Wildlife in the Garden Part 2: Attracting Birds

July 12, 2018
Categories: Garden

If you’re like us, your garden provides you immense joy.  Well, we aren’t alone. Wildlife love to dip their toes, hooves, and claws into garden beds. At first thought, we think of such visitors as predictable pests – like that neighbor who lingers a bit too long. However, backyard wildlife isn’t always bad.

 In fact, previously on our blog, we discussed the wonders of pollinators and other benefits to inviting wildlife to your garden. And since there are so many benefits to attracting wildlife, we are continuing the discussion to focus on our feathered friends.

First, it’s important to know how to be a proper host. When installing bird feeders, be sure to place it in a visible location for proper viewing. Secondly, feeders that are closer to windows (roughly 3 feet) will reduce fatal window collisions, as the bird will not be flying at top speed around the feeder. This is an important factor as window glass kills at least 100 million birds every year in the United States.  Lastly, locate your feeder close to trees and shrubs so that birds can take an easy exit and hide from predators.

 Don’t be dismayed if you don’t have any visitors at first. Since you can’t rely on Yelp ratings to promote your new backyard eatery spread seeds around as samples to entice and spread the word. For more tips on getting your feeder on the map, try these trusted methods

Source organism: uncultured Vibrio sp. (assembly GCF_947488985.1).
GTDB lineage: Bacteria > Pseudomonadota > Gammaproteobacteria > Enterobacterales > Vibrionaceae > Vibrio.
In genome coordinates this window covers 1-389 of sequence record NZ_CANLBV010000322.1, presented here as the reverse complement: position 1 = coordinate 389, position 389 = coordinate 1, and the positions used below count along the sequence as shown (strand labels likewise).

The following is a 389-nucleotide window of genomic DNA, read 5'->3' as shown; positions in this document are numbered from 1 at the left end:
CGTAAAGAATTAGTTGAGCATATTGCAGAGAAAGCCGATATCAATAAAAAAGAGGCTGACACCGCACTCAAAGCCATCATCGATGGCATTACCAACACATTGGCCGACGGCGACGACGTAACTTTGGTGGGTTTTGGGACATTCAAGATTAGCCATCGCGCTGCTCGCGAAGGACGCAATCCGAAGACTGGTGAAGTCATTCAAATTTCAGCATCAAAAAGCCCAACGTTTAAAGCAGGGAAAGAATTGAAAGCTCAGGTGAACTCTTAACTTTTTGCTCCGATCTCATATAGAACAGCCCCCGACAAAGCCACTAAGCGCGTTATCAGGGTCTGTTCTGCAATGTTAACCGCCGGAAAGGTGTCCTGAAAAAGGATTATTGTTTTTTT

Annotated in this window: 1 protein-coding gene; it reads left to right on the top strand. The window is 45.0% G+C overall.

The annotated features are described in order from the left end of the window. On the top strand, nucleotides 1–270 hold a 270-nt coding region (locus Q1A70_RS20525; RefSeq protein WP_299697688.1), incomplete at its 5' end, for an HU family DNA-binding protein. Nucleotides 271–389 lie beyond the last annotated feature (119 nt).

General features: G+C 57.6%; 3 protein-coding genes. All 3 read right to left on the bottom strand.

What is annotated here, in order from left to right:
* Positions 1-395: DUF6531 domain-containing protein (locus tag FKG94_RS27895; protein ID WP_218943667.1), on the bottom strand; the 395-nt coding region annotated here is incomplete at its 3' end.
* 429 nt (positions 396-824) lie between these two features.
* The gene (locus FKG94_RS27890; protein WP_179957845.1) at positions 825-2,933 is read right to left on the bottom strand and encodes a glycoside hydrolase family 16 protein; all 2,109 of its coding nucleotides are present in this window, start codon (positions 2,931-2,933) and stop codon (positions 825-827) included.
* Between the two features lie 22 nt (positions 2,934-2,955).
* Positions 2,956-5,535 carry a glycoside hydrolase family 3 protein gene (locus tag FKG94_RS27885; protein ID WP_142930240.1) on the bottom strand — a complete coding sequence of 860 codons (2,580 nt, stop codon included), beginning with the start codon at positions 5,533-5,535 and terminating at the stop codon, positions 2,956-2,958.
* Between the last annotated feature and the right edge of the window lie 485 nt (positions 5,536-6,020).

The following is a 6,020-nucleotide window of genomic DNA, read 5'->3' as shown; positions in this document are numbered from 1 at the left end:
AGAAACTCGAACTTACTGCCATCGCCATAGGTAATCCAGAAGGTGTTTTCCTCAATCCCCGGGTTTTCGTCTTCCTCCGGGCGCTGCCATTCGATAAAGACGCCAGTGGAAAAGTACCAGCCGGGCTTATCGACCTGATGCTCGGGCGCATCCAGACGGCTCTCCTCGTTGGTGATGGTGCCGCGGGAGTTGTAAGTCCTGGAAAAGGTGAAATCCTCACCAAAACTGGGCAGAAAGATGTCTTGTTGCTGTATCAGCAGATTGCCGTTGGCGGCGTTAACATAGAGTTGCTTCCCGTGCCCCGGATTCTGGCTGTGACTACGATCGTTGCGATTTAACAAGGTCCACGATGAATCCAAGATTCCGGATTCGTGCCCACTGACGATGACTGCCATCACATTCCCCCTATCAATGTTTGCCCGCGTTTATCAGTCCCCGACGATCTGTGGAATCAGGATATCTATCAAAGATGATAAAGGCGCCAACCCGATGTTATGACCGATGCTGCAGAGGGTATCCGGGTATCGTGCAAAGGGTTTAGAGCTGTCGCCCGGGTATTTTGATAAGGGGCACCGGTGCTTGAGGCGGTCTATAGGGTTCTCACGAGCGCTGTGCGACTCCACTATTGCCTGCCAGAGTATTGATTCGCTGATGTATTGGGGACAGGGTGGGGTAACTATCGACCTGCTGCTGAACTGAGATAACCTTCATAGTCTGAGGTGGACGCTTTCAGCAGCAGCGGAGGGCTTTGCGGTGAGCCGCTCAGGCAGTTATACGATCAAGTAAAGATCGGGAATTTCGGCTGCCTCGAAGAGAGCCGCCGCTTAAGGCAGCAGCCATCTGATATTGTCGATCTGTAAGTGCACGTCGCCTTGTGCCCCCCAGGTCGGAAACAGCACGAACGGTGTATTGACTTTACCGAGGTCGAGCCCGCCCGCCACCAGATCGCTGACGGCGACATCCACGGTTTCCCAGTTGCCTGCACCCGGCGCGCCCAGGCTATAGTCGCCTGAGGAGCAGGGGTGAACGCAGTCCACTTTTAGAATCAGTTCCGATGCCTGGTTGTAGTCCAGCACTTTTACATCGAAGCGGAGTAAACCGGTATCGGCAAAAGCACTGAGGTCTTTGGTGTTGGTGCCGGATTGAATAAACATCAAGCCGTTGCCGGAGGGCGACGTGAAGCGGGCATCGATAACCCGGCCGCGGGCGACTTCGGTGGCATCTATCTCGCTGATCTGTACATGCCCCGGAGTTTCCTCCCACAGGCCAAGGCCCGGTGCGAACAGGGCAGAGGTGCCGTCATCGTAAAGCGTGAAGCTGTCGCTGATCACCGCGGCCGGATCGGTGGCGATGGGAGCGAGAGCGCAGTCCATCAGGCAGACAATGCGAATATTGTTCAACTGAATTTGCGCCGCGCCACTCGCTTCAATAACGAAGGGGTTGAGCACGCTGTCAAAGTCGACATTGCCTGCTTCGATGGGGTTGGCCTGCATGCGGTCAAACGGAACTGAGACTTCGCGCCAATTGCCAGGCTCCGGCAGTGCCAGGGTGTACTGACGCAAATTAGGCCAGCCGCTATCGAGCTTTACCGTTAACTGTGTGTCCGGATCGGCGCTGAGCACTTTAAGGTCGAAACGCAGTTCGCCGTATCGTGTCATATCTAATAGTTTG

Benefits of Attracting Birds:

Installing bird feeders requires minimal work, and yields great rewards! In addition to being pollinators, below are our top favorite benefits: 

Free Weed Prevention:

  • Certain types of birds like finches, common blackbirds, and sparrows feast on weed seeds, making them effective and free weed control. 

Defensive Line:

  • In addition to weed prevention, birds can serve as a support in your fight against destructive insects. As a result, by installing bird feeders and increasing your bird population, you can maintain and decrease insects without the use of harmful chemicals. 

Child Education:

  • According to the National Wildlife Federation, the average American child spends more than seven hours each day in front of an electronic screen and as few as 30 minutes in outdoor play. Inviting new friends to the backyard can serve as an engaging and educational opportunity to divert children away from the screen.

Let the fun fly!